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Gardeners put down roots at Fall Expo
Master Gardeners plants draws big crowd to 2-day event
Katie Wilson picks out a flat of pansies Friday at the Chicopee Woods Agricultural enter during the Hall County Master Gardeners’ annual Fall Expo.

Hall County Master Gardeners’ Fall Garden Expo

When: 8:30 a.m. to 4 p.m. today

Where: Chicopee Woods Agricultural Center, 1855 Calvary Church Road, Gainesville

How much: $2 admission per adult; children admitted free; free parking

Today’s speakers: 10 a.m., All About Bees with Bob Bradbury; 1 p.m., Success with Herbs with Diane Korzeniewski

Contact: 770-535-8293,

If you like to make things grow, the Hall County Master Gardeners’ Fall Garden Expo is the place to be.

Held at the Chicopee Woods Agricultural Center in Gainesville, the two-day event brings together gardeners from all over the area. It began Friday and continues from 8:30 a.m. to 4 p.m. today.

“We have plant vendors from this state and other states that have a variety of plants that are appropriate for fall planting,” said Marsha Dickey, co-chairwoman of the Expo.

A variety of trees, plants and flowers are for sale and a total of 32 vendors, according to co-chairman Bill Dickey.

Besides plants, vendors are selling gardening supplies, garden or outdoor decorations, glass art and nature and floral paintings and photographs.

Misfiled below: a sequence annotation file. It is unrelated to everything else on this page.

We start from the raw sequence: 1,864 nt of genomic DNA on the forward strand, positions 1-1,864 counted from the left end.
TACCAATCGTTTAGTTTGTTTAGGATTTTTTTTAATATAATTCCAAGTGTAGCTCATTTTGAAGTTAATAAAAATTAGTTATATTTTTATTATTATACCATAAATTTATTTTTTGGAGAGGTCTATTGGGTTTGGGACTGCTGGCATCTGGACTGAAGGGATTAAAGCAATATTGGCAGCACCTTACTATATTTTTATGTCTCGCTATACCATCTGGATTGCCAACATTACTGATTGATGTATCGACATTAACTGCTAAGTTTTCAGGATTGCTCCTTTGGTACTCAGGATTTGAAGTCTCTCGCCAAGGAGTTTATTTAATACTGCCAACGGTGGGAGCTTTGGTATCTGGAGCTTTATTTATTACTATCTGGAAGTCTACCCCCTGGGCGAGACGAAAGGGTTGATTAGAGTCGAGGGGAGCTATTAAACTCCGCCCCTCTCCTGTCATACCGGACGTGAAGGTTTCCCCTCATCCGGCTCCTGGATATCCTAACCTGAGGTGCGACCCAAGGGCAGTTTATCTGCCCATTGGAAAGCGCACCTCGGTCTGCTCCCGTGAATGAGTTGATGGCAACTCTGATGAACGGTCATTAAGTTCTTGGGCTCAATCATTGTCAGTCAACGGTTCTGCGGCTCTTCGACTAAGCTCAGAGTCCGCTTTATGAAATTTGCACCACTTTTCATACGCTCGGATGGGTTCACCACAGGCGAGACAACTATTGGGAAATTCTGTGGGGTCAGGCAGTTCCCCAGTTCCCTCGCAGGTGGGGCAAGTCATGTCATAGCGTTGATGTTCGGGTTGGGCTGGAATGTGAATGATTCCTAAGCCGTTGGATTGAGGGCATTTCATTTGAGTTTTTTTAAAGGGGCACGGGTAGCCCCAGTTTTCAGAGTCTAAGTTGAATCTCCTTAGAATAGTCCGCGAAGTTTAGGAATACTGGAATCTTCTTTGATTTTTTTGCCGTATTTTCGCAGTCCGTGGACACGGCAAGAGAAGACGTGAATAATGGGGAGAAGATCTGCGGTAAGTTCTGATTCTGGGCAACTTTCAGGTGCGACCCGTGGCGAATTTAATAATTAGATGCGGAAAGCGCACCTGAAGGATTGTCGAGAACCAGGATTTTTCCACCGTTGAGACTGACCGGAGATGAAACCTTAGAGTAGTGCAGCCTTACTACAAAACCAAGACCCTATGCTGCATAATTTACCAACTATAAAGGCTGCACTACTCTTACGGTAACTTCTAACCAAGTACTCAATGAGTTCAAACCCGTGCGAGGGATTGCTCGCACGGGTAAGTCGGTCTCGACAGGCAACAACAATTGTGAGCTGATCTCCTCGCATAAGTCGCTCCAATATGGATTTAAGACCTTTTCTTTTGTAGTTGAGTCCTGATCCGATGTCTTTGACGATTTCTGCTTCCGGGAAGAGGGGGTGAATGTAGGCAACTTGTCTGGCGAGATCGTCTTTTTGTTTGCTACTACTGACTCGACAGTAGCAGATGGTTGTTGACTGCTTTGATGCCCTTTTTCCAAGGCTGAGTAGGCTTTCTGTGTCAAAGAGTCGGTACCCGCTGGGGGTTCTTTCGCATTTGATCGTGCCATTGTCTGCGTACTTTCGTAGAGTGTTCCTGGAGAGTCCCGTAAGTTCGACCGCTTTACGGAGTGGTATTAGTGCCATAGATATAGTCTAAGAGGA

“We have several groups here such as Georgia Grown, Keep Hall Beautiful, Habitat for Humanity and Elachee Nature Center,” Marsha Dickey said.

Expo attendees can enter a raffle to win a prize, with drawings held every half-hour.

Attendees can also pay to enter a raffle from The Redbud Project. Money from the raffle goes toward the conservation of green space and plants in Hall County.

“We have master gardeners, so that people who have all sorts of gardening questions can get them answered,” Marsha Dickey said.

That’s just what local gardeners were looking for Friday.

“I’m looking for native plants that deer won’t eat. It’s hard,” Gainesville resident Linda Jones said.“I’m enjoying seeing plants that I’ve never seen, plants that nurseries don’t normally stock.”

Betsy Pennington and Nelson Carter, both of Gainesville, came together.

“I’ve been wanting to come for the past few years,” Pennington said. “I wanted to come check it out.”

“It’s fun to see all of the different things you can put in the garden, not just the plants,” Carter said.

Attendees interested in becoming a master gardener can get information at the expo on Hall County’s upcoming classes in January.

Marsha Dickey said that to become a master gardener, one must take the required courses and exams, then volunteer at least 50 hours, 25 of them in Hall County’s Cooperative Extension office answering questions from clients.

The Georgia Master Gardeners are affiliated with the University of Georgia’s College of Agricultural and Environmental Studies Cooperative Extension.

Marsha Dickey said money raised from the expo goes to fund Hall County Master Gardeners’ projects such as the Junior Master Gardeners, the butterfly garden at Elachee Nature Science Center and an annual butterfly release.

The Master Gardeners will hold a Spring Expo on April 5-6 at the Ag Center and the Garden Walk in May.

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